WEEK 108 CRITS PART 1 - Hammer Bro. through Dirtbag Diva
Hammer Bro. - Emotional Nudity
I'm not going to spend a lot of time on this one, since it ended up disqualified. If you were going for emotional sincerity, I think you were on the right track, but the cinema veritas of submitting in writing without any revisions locked you into some pretty rough prose. Also, thanks for telling us about your (possibly fictional) masturbation habits. I didn't hate this as much as the other judges did, but that's because they were making "oh nooo" noises at me and I went in expecting something more along the lines of "the time i bought a dildo and stuck it up my rear end" as opposed to a decent E/N post.
Morning Bell - The Shawl
I am the folklore dork, so you garnered a lot of favor with me for going that route with it. There were a few things that stuck out at me, though--Crow's tone is inconsistent and a bit jarring compared to the tone of the narration itself. He's got the voice of Rocket Raccoon most of the time, but occasionally slips into the same storybook tone of the rest of the piece. On top of that, your main character feels almost passive about the flowers getting destroyed--he drops them and seems to make no effort to preserve them. Sometimes implausible things happen in folklore, but wouldn't he try to catch his tear or protect the flowers? Also, both dad and his girlfriend are kind of flat characters, one being a generic slap-man and the other being a girlfriend-quest target. Folklore is a great place to introduce strangeness into a story, because folktales can take that mythic dream-logic quality, but even though I liked the beasts, I think you could have done more to make it an interesting tale.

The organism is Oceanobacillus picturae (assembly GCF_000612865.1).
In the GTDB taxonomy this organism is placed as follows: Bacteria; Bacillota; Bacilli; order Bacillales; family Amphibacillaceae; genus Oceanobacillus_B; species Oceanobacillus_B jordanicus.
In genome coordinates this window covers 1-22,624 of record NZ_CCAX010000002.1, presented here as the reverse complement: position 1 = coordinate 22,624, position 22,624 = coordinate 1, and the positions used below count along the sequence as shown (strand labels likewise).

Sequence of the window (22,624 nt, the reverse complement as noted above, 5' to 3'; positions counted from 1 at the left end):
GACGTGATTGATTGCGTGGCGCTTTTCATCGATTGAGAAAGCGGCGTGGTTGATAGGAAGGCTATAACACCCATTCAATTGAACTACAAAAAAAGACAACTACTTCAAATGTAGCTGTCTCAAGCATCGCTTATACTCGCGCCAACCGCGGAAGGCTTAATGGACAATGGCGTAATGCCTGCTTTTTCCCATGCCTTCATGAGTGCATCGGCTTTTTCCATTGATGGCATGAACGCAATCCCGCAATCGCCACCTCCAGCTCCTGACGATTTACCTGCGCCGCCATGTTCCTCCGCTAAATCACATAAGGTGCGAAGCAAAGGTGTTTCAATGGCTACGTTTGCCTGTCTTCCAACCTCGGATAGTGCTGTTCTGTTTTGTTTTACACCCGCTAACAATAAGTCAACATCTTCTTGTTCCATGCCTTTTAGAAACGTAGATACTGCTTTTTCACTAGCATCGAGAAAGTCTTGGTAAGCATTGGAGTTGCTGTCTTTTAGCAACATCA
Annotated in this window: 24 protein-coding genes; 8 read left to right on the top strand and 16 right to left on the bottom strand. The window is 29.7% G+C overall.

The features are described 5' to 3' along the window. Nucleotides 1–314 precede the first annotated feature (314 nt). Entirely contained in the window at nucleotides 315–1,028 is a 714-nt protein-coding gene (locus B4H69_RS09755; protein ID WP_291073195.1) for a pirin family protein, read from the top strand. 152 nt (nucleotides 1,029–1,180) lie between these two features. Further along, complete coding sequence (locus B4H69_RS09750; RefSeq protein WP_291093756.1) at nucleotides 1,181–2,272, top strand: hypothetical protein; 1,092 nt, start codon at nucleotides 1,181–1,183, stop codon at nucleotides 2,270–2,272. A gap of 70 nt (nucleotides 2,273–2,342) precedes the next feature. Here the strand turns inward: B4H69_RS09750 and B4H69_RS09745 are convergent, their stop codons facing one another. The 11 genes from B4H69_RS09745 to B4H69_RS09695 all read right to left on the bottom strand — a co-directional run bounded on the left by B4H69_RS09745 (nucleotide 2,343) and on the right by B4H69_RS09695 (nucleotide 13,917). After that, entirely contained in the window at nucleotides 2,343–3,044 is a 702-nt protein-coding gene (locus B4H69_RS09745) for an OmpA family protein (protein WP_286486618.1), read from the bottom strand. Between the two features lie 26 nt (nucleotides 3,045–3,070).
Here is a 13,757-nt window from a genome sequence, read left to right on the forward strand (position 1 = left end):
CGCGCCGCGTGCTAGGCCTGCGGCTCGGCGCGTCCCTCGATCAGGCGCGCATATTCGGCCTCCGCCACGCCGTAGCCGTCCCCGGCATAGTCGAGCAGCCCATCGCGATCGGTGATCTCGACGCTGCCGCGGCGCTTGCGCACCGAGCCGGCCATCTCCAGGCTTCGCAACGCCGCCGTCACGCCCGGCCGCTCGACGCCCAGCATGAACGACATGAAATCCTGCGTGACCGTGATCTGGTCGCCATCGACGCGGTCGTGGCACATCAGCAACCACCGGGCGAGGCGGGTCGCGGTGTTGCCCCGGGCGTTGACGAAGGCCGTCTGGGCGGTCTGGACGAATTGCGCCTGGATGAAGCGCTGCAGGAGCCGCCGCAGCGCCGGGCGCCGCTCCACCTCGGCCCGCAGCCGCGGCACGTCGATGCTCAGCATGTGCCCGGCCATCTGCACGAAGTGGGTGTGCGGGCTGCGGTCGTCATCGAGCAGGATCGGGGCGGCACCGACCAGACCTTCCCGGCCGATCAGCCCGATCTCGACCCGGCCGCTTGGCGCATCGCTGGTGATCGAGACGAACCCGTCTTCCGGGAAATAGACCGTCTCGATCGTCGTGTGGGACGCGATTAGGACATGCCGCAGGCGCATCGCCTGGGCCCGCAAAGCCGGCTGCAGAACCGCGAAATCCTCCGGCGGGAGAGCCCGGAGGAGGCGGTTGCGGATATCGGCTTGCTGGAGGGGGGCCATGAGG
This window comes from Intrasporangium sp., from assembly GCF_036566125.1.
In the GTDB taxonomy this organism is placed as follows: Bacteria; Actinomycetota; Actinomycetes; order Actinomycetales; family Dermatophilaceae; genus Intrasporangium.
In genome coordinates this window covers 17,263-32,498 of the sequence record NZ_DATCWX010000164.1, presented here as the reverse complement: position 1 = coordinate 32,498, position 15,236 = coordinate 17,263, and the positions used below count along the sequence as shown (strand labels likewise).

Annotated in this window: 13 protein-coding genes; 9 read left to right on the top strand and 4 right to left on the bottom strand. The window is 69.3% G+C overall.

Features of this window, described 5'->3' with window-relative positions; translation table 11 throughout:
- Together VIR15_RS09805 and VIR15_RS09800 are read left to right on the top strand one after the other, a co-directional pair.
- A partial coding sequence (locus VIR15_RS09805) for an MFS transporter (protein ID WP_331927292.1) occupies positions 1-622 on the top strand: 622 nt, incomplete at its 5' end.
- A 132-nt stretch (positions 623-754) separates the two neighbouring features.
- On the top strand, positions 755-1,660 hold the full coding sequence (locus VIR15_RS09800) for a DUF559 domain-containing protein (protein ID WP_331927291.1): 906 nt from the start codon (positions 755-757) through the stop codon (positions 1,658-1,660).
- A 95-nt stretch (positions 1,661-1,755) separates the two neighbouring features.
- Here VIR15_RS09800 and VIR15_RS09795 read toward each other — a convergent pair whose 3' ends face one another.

Pseudoscorpion - MK9
There might have been a good story in here, but here's the big issue all three judges disliked: You jump around way, way too much. Kaishai pointed out that there was a past-present pattern, which I didn't pick up on at all, mainly because I was confused trying to keep up with the constant shifts. The problem wasn't that you just jumped back and forth between two scenes, but you seemed to be jumping between whole new scenes, like you were showing us a trailer for a movie about a dolphin trainer. Also, the ending confused me, which is a common theme this week (along with good ideas executed poorly and daddy issues); he and the dolphin got injured but it seems like they're getting some kind of disciplinary probation? I didn't get what they'd done wrong. Maybe if the story hadn't jumped so quickly, I could have followed things.
Chairchucker - Vavoom
I know this wasn't trying to be serious, but as comedy, it felt like the first draft of a comedy sketch. There's elements that are introduced but never really tie into any payoff in the end, or gags that are just kind of "here's a weird thing". The main character is annoyed at Celeste's girliness, but that doesn't lead to anything. There's the thing about his safe having comics, but he takes the comics anyway. The bodyguard is introduced just for a gag about how he's not really committed to the job. They're all padding out a simple story, and while they could probably work with some tweaking, it feels like too many unrelated silly bits crammed in without enough time spent focusing them into a cohesive story. Not saying it wasn't fun to read, because it was, but in the end I just wondered what was the point of most of it.
Amused Frog - Tipping Point